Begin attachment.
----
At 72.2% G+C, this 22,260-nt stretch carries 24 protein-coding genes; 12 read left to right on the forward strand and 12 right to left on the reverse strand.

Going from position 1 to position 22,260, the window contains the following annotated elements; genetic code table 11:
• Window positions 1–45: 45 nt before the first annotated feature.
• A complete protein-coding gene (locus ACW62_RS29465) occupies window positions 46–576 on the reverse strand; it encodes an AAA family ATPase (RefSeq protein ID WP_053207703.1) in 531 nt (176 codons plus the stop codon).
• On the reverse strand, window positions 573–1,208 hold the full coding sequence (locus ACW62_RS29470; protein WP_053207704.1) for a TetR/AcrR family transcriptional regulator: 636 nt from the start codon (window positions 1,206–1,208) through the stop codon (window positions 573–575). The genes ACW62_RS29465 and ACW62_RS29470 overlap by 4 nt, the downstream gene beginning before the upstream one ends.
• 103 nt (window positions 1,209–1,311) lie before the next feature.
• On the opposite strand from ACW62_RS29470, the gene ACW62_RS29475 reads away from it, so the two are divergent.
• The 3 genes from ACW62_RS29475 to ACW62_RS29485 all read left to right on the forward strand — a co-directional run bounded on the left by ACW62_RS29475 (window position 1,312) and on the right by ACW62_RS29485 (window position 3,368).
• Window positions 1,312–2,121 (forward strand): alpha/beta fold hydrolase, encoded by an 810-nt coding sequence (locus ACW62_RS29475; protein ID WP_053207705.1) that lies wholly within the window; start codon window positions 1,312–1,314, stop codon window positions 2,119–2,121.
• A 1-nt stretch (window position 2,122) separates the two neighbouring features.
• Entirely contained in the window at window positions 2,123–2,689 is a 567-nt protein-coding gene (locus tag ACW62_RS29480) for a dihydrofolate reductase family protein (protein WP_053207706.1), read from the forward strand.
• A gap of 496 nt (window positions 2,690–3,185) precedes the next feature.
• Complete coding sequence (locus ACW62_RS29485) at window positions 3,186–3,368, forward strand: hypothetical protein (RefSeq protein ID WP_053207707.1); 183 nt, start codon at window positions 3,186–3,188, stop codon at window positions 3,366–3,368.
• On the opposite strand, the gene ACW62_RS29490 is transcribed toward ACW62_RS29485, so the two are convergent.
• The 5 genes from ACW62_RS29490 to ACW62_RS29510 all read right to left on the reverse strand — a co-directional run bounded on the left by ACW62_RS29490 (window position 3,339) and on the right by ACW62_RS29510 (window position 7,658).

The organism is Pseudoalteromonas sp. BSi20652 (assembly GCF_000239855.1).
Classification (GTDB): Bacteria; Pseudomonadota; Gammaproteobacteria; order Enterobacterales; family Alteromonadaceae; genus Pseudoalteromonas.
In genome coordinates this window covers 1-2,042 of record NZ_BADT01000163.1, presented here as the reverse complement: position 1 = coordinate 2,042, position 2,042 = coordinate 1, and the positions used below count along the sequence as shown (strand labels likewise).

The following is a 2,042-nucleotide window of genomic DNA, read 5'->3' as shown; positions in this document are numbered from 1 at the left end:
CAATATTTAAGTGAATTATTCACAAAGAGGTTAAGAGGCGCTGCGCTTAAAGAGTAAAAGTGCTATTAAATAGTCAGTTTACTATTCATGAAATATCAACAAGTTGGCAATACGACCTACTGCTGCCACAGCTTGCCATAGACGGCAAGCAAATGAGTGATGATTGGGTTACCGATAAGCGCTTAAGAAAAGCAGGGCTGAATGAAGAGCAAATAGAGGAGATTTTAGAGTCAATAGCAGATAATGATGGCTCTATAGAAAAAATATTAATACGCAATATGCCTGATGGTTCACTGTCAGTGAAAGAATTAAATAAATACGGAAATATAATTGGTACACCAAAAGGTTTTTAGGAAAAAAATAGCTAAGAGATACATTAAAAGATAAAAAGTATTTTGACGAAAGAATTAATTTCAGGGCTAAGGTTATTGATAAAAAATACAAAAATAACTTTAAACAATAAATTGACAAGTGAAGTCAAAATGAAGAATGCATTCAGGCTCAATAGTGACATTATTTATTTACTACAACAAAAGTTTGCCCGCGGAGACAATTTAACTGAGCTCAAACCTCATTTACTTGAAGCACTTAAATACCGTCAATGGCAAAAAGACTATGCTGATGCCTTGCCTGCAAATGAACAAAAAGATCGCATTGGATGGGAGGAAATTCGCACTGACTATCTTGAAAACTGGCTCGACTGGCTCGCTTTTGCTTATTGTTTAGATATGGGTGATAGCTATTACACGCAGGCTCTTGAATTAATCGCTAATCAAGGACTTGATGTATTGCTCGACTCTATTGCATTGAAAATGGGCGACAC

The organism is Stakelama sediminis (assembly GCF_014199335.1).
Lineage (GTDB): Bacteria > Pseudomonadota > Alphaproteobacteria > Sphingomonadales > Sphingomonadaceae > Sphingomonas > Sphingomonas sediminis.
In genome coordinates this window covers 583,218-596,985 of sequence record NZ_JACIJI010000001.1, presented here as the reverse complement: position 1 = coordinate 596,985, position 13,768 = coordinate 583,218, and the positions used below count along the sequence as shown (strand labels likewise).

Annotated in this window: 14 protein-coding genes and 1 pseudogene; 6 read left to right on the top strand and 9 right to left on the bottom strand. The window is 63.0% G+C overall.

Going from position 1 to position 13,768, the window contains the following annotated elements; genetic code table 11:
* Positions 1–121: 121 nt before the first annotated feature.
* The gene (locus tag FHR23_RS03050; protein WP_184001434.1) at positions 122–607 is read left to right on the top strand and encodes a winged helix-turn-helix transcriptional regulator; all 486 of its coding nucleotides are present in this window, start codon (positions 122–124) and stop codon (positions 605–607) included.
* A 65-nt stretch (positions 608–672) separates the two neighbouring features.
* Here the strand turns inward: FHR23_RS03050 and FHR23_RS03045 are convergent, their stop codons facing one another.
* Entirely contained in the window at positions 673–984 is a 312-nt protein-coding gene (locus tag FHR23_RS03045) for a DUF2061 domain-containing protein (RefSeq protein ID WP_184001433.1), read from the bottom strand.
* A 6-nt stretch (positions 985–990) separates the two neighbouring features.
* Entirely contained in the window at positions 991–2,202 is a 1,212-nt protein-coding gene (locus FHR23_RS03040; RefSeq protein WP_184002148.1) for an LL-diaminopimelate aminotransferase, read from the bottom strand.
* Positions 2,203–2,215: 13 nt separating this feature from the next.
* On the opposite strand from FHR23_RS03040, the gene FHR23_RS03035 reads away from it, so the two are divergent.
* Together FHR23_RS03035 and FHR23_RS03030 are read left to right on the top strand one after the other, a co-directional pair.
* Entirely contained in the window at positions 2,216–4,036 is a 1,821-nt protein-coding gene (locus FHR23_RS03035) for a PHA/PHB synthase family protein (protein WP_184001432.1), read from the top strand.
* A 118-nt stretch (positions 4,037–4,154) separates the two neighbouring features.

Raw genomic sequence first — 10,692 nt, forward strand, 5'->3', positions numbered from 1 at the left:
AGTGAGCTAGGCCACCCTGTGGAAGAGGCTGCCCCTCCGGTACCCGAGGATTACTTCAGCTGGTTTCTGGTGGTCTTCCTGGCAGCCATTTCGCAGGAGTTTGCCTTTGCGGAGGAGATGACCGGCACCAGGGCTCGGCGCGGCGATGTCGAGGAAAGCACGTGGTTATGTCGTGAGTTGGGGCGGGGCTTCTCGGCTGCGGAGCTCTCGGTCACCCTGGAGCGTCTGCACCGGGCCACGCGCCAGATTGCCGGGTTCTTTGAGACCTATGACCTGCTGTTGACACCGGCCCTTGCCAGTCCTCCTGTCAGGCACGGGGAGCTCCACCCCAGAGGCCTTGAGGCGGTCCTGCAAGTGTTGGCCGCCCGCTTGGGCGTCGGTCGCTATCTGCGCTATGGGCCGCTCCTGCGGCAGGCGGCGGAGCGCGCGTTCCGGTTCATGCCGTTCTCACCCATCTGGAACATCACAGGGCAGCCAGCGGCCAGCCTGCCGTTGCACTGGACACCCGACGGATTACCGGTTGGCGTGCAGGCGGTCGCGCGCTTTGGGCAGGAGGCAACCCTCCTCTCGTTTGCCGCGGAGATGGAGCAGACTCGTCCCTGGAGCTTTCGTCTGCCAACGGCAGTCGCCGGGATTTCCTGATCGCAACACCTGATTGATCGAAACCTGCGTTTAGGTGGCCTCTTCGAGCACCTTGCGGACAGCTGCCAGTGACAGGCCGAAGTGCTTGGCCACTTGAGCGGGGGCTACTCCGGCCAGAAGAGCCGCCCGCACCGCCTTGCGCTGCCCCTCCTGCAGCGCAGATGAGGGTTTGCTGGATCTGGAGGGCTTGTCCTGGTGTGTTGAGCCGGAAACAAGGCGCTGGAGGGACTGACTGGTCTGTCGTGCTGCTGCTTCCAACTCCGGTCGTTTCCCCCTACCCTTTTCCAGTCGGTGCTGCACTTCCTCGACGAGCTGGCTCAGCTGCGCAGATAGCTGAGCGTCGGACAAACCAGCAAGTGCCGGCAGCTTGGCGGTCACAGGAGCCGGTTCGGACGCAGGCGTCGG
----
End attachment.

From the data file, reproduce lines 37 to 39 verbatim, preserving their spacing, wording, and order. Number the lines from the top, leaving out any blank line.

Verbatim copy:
* A 118-nt stretch (positions 4,037–4,154) separates the two neighbouring features.

Raw genomic sequence first — 10,692 nt, forward strand, 5'->3', positions numbered from 1 at the left:
AGTGAGCTAGGCCACCCTGTGGAAGAGGCTGCCCCTCCGGTACCCGAGGATTACTTCAGCTGGTTTCTGGTGGTCTTCCTGGCAGCCATTTCGCAGGAGTTTGCCTTTGCGGAGGAGATGACCGGCACCAGGGCTCGGCGCGGCGATGTCGAGGAAAGCACGTGGTTATGTCGTGAGTTGGGGCGGGGCTTCTCGGCTGCGGAGCTCTCGGTCACCCTGGAGCGTCTGCACCGGGCCACGCGCCAGATTGCCGGGTTCTTTGAGACCTATGACCTGCTGTTGACACCGGCCCTTGCCAGTCCTCCTGTCAGGCACGGGGAGCTCCACCCCAGAGGCCTTGAGGCGGTCCTGCAAGTGTTGGCCGCCCGCTTGGGCGTCGGTCGCTATCTGCGCTATGGGCCGCTCCTGCGGCAGGCGGCGGAGCGCGCGTTCCGGTTCATGCCGTTCTCACCCATCTGGAACATCACAGGGCAGCCAGCGGCCAGCCTGCCGTTGCACTGGACACCCGACGGATTACCGGTTGGCGTGCAGGCGGTCGCGCGCTTTGGGCAGGAGGCAACCCTCCTCTCGTTTGCCGCGGAGATGGAGCAGACTCGTCCCTGGAGCTTTCGTCTGCCAACGGCAGTCGCCGGGATTTCCTGATCGCAACACCTGATTGATCGAAACCTGCGTTTAGGTGGCCTCTTCGAGCACCTTGCGGACAGCTGCCAGTGACAGGCCGAAGTGCTTGGCCACTTGAGCGGGGGCTACTCCGGCCAGAAGAGCCGCCCGCACCGCCTTGCGCTGCCCCTCCTGCAGCGCAGATGAGGGTTTGCTGGATCTGGAGGGCTTGTCCTGGTGTGTTGAGCCGGAAACAAGGCGCTGGAGGGACTGACTGGTCTGTCGTGCTGCTGCTTCCAACTCCGGTCGTTTCCCCCTACCCTTTTCCAGTCGGTGCTGCACTTCCTCGACGAGCTGGCTCAGCTGCGCAGATAGCTGAGCGTCGGACAAACCAGCAAGTGCCGGCAGCTTGGCGGTCACAGGAGCCGGTTCGGACGCAGGCGTCGG